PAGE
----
The most exciting thing about the MOC is that we don't know what MOC images will look like; Mars has never been imaged at MOC resolution before. But we can get a rough idea from examining existing Viking images.

A Simulated MOC Image

The image on the left is a simulated MOC WA context image at a resolution of about 230 m/pixel (based on Viking image 629A02.) On the right is a simulated MOC NA image, taken in the 8x8 summing mode, with a resolution of about 11.2 meters/pixel. (It was based on Viking image 758A68.) The area covered by the NA image is shown as a white box in the context image.

At full resolution, the NA will show eight times the detail seen above. The only areas on Mars that we have seen at this resolution are the Viking Lander sites; we can only guess if these places are typical of Mars. The MOC's resolution is high enough to see large boulders, such as those in this aerial photo of terrain in Antarctica:

Antarctica at MOC resolution

One other point must be mentioned: the lighting conditions. Viking images were usually taken at low sun angles, meaning that it was near dawn or dusk at the place being imaged. For example, the images above were taken in the late afternoon, at about 5 PM local time. The MGS spacecraft is in an orbit at a mean local time of 2 PM. This means that in general, shadows will be shorter and contrast will be lower in MOC images.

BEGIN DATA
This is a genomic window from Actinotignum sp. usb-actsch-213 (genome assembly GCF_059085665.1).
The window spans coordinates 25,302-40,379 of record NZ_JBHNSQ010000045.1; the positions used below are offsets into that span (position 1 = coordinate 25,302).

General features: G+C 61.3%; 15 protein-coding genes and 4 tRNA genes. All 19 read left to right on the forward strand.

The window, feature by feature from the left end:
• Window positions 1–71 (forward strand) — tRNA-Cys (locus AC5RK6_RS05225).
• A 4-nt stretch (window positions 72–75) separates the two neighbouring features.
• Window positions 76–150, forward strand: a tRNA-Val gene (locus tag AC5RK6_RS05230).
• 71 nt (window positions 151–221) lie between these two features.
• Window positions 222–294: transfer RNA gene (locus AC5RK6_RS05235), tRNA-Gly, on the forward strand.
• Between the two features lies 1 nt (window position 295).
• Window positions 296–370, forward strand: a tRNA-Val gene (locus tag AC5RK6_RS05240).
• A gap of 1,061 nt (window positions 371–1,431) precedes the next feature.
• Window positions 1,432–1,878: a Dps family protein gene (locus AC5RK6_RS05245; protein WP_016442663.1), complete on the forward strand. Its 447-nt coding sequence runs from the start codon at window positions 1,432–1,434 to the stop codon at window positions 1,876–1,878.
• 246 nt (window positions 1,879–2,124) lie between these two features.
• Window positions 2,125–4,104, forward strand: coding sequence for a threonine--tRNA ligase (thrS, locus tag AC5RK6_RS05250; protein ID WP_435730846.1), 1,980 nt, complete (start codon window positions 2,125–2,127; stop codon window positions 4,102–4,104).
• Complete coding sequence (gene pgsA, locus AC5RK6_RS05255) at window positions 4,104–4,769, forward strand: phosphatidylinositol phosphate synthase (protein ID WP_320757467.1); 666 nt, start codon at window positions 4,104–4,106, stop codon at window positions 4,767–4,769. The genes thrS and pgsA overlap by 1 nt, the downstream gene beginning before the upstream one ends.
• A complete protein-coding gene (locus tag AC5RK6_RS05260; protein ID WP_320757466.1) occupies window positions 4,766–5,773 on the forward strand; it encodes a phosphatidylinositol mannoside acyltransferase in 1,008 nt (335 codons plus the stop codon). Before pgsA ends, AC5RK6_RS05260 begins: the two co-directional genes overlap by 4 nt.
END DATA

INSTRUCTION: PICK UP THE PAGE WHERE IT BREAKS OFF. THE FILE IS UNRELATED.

Science Objectives

The MOC provides two capabilities that previous instruments sent to Mars have lacked. The first is the very high resolution of the NA, which is almost 10 times higher than the best images taken by Viking. The second is the repetitive coverage provided by the WAs. As we saw with the polar cap movies, Viking could take enough images to cover a large area such as the polar regions only a few times a month, at best. The WAs will return an image containing every point on the planet once a day, and areas near the poles can be imaged on every orbit.